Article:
By the end of 1925, he was out of recording for good. From recording he went into radio, likely doing orchestra and band conducting or sound effects. It is possible that his old friend Justin Ring got him a steady job on the radio. He was still living in New York in 1930, but by the worst years of the depression he had moved back out to California. While back home in the Bay Area, he worked as a music teacher and conducted small productions in the Marin area. He died at the San Rafael home of his sister on October 11, 1937.


Unlike most of the folks written about in this column, Prince was and still is a very familiar name. In spite of this, what exactly his position and influence in history remains uncertain. Without a doubt, Prince was one of the more colorful characters of the early recording business, living a very difficult life in and out of the studio. He was well known in men’s clubs such as the Masons and the Lamb’s club of New York, and the New York Athletic club, being an avid Baseball man himself. He had little legacy in researcher Jim Walsh’s writings, but Walsh typed a very potent line at the very end of his December 1952 article in Hobbies regarding Prince. The line read, “Conductors may come and conductors may go, but, we may hope, for the pride of Columbia, Prince may go on forever.” This telling quote still carries its weight and humor even 82 years after his death.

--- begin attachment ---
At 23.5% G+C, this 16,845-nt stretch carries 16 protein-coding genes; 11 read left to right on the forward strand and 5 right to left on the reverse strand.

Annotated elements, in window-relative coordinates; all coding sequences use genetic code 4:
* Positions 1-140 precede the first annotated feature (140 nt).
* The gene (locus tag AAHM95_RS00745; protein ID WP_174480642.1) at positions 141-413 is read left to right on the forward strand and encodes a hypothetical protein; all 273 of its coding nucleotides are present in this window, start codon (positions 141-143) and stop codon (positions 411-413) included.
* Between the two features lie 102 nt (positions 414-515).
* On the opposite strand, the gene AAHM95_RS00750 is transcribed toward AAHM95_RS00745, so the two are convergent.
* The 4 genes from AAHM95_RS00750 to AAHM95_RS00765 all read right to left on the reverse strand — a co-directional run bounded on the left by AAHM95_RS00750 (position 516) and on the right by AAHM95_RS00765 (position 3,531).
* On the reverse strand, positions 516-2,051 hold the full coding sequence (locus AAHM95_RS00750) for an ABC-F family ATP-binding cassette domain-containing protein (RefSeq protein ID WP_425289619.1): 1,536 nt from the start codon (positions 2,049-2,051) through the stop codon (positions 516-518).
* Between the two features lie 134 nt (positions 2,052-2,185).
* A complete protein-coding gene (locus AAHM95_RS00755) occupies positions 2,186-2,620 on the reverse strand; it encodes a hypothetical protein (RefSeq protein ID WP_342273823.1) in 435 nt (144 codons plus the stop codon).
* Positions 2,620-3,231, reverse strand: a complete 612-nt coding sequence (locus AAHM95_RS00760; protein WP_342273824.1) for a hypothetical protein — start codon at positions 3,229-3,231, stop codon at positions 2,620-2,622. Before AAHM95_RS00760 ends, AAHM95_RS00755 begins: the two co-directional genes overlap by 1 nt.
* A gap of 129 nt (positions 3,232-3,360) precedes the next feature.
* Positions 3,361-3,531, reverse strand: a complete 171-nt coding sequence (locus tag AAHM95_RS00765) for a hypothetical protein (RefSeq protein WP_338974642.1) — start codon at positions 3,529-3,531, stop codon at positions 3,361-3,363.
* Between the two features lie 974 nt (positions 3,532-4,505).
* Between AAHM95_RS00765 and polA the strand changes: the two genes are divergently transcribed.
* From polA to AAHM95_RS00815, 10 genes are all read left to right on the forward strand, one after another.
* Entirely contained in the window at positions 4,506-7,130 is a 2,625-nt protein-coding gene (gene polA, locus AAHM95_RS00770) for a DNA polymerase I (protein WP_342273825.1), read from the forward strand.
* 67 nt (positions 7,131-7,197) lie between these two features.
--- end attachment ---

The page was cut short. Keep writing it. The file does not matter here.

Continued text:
Just as a side note, the author visited Mr. Prince’s grave near San Francisco, and his headstone has the signature “note the notes” Columbia logo marked in stone beside his name.

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R. S. Baker has appeared at several Ragtime festivals as a pianist and lecturer. Her particular interest lies in the brown wax cylinder era of the recording industry, and in the study of the earliest studio pianists, such as Fred Hylands, Frank P. Banta, and Frederick W. Hager.